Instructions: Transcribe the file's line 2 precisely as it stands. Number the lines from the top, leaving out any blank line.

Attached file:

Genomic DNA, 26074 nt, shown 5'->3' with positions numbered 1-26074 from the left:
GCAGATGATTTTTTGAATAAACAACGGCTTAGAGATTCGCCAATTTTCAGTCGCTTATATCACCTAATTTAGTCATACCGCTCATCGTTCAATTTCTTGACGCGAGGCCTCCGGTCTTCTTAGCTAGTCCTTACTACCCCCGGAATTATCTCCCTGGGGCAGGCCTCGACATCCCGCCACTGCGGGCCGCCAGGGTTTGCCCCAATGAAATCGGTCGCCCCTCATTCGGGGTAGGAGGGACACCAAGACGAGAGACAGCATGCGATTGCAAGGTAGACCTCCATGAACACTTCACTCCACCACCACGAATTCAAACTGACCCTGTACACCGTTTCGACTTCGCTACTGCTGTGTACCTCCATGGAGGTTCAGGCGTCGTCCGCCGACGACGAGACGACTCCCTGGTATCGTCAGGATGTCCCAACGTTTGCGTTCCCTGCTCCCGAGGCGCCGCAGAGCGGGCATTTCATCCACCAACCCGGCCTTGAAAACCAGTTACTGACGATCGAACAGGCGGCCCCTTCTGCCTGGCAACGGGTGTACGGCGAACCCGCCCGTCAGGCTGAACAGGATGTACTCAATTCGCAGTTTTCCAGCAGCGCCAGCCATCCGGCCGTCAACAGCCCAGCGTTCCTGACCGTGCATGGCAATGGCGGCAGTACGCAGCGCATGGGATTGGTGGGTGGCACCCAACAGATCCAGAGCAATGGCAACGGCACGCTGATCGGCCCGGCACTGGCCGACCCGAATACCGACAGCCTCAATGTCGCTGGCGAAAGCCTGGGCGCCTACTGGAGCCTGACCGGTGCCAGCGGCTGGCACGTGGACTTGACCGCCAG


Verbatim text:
GCAGATGATTTTTTGAATAAACAACGGCTTAGAGATTCGCCAATTTTCAGTCGCTTATATCACCTAATTTAGTCATACCGCTCATCGTTCAATTTCTTGACGCGAGGCCTCCGGTCTTCTTAGCTAGTCCTTACTACCCCCGGAATTATCTCCCTGGGGCAGGCCTCGACATCCCGCCACTGCGGGCCGCCAGGGTTTGCCCCAATGAAATCGGTCGCCCCTCATTCGGGGTAGGAGGGACACCAAGACGAGAGACAGCATGCGATTGCAAGGTAGACCTCCATGAACACTTCACTCCACCACCACGAATTCAAACTGACCCTGTACACCGTTTCGACTTCGCTACTGCTGTGTACCTCCATGGAGGTTCAGGCGTCGTCCGCCGACGACGAGACGACTCCCTGGTATCGTCAGGATGTCCCAACGTTTGCGTTCCCTGCTCCCGAGGCGCCGCAGAGCGGGCATTTCATCCACCAACCCGGCCTTGAAAACCAGTTACTGACGATCGAACAGGCGGCCCCTTCTGCCTGGCAACGGGTGTACGGCGAACCCGCCCGTCAGGCTGAACAGGATGTACTCAATTCGCAGTTTTCCAGCAGCGCCAGCCATCCGGCCGTCAACAGCCCAGCGTTCCTGACCGTGCATGGCAATGGCGGCAGTACGCAGCGCATGGGATTGGTGGGTGGCACCCAACAGATCCAGAGCAATGGCAACGGCACGCTGATCGGCCCGGCACTGGCCGACCCGAATACCGACAGCCTCAATGTCGCTGGCGAAAGCCTGGGCGCCTACTGGAGCCTGACCGGTGCCAGCGGCTGGCACGTGGACTTGACCGCCAG